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Issaquah Law Group: Experienced Counsel; Client Focus

PHILOSOPHY: Formed in 2014, Issaquah Law Group is a law firm with one focus: providing businesses and insurers with high quality legal representation with the responsiveness of a smaller firm. ILG was founded on the principle that strong client relationships are the key to successful legal representation and strong relationships are built upon clear and consistent communication. 

LITIGATION: We work closely with our clients to fully and accurately understand their goals, work collaboratively to formulate specific legal strategies, and execute the agreed plan of action utilizing methods most likely to result in the efficient and effective resolution of the matter. ILG attorneys have a broad base of litigation experience to draw on in all Federal and State courts from on-the-ground investigations to Supreme Court appeals in the areas of personal injury and wrongful death, product liability, commercial general liability, labor & employment, construction litigation, and catastrophic losses due to fire and explosion.

BUSINESS LAW: Rarely is the path from point A to point B a straight line, so our role in a business law practice is to find alternatives, devise workable strategies, and keep your business ideas, goals and objectives moving toward realization. ILG’s business attorneys help clients achieve their goals with respect to business formation, intellectual property, labor and employment, CAN-SPAM, copyright and trademark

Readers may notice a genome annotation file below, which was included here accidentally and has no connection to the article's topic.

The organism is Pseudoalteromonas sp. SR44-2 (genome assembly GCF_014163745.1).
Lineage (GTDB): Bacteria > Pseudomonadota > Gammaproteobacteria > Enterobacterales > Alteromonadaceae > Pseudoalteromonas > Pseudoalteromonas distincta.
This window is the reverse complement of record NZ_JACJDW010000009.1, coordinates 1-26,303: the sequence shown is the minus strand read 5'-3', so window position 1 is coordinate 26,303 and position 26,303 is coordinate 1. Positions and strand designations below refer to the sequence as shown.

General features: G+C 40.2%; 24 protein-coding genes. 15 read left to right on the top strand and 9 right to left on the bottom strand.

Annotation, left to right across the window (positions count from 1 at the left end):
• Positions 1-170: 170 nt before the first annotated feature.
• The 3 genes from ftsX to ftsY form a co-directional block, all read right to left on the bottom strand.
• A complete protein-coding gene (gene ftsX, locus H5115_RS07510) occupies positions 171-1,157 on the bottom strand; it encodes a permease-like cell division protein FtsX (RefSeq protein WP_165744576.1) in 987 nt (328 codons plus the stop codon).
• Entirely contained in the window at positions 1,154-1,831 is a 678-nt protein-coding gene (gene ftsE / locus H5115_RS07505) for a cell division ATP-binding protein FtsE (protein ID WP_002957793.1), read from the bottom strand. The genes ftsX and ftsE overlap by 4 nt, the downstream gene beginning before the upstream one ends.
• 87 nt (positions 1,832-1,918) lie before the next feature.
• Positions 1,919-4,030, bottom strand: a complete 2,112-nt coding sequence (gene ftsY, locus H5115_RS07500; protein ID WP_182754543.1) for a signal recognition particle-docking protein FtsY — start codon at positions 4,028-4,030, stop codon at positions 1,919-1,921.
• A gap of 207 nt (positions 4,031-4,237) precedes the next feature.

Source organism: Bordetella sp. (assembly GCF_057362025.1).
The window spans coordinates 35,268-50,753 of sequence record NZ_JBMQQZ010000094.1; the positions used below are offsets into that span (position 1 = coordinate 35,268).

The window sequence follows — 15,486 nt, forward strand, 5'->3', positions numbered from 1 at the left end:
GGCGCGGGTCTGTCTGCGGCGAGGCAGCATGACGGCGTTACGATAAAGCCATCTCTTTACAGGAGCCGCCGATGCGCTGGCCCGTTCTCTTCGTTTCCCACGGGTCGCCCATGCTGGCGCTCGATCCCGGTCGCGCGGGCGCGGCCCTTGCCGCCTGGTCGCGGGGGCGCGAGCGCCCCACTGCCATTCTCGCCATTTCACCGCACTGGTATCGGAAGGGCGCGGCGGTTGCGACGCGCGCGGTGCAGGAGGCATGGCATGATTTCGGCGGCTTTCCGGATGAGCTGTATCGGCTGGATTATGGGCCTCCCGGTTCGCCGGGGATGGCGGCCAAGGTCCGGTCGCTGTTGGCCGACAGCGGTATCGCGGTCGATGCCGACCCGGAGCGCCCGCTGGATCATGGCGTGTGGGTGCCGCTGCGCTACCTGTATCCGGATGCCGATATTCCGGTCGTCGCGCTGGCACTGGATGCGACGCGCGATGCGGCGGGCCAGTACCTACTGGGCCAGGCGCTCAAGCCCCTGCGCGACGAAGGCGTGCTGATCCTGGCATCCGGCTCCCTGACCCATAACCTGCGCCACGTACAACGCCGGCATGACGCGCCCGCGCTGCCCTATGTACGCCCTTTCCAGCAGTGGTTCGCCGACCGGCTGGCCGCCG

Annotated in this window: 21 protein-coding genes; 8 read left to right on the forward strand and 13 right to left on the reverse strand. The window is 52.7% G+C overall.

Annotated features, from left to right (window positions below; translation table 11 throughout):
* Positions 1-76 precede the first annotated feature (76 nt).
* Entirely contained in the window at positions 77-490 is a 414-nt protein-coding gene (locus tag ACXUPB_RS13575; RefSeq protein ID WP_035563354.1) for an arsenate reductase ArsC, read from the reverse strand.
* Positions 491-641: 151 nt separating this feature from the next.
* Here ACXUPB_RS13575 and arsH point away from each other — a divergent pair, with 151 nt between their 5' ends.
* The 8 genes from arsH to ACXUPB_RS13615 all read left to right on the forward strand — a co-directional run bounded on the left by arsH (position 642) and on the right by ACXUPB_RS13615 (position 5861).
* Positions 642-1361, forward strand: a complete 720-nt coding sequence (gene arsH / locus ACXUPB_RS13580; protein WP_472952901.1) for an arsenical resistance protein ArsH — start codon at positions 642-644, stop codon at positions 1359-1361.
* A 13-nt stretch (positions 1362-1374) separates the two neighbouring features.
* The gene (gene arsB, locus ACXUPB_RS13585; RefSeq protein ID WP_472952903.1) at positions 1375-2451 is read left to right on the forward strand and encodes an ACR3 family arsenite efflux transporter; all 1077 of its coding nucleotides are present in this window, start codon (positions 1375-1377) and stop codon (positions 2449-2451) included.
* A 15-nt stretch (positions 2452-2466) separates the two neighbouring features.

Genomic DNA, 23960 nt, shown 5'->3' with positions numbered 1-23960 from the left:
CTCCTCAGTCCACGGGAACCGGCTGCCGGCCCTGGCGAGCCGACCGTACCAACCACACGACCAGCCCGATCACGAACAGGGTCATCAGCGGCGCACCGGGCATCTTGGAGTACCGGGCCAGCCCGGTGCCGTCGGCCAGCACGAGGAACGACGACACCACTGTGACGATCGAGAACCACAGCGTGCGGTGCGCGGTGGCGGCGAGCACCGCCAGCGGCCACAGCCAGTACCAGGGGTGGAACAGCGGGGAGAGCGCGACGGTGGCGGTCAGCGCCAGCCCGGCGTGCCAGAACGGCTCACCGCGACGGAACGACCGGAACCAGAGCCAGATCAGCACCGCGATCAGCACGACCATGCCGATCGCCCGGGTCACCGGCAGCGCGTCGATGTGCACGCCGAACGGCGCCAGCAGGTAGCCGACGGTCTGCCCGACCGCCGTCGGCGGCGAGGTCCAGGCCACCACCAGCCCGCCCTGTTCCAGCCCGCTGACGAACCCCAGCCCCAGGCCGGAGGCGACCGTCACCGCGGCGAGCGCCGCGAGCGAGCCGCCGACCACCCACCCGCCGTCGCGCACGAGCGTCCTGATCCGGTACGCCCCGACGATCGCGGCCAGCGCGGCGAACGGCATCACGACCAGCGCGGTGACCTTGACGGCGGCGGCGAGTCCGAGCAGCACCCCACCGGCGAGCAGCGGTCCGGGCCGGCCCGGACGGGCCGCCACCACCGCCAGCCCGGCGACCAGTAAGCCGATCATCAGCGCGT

COMMUNITY: In addition, the Lawyers at Issaquah Law Group remain active in the legal and civic community. A core commitment of our Issaquah Attorneys is community service. Our attorneys' civic involvement includes the King County Civil Rights Commission; the City of Issaquah Planning Policy Commission; the Northwest Screenwriters Guild, service as a pro tem judge. We live and work in the Pacific Northwest, and we aim to make it a better place.

In addition, through The Amateur Law Professor Blog and LinkedIn postings, we share pertinent opinions and decisions of the Washington State Supreme Court, as well as the pertinent opinions and decisions of the Washington State Courts of Appeal so that our clients can be as update to date on cutting legal issues as we are.

WA Legal Roundup


One new opinion out of Div. III today:

Highland Sch. Dist. No. 203 v. Racy

What happens when a judge has discretion? Almost inadvertently, someone tried to challenge that discretion. Here, it involved sanctions against the District for trying to get out of arbitrating employee disputes, seeking to enjoin them. The problem was that Mount Adams Sch. Dist. v. Cook, 150 Wn.2d 716, 81 P.3d 111 (2003), held that whether a matter of employment law is subject to arbitration is up to the arbitrator. Thus, their suit to enjoin was frivolous, and sanctions were warranted.

Racy also sought review, arguing that attorneys fees should have been calculated under Lodestar. The trial court instead ordered that actual costs be used. Under Lodestar, adopted in Bowers v. Transamerica Tit. Ins. Co., 100 Wn.2d 581, 675 P.2d 193 (1983), the fee is calculated by "multiplying a reasonable hourly rate for the work involved by the amount of time the attorneys reasonably worked on the case." However, nothing in RCW 4.84.185, the frivolous litigation fees and costs statute, required the use of the Lodestar method, and the courts use of actual costs was one that was objectively based.


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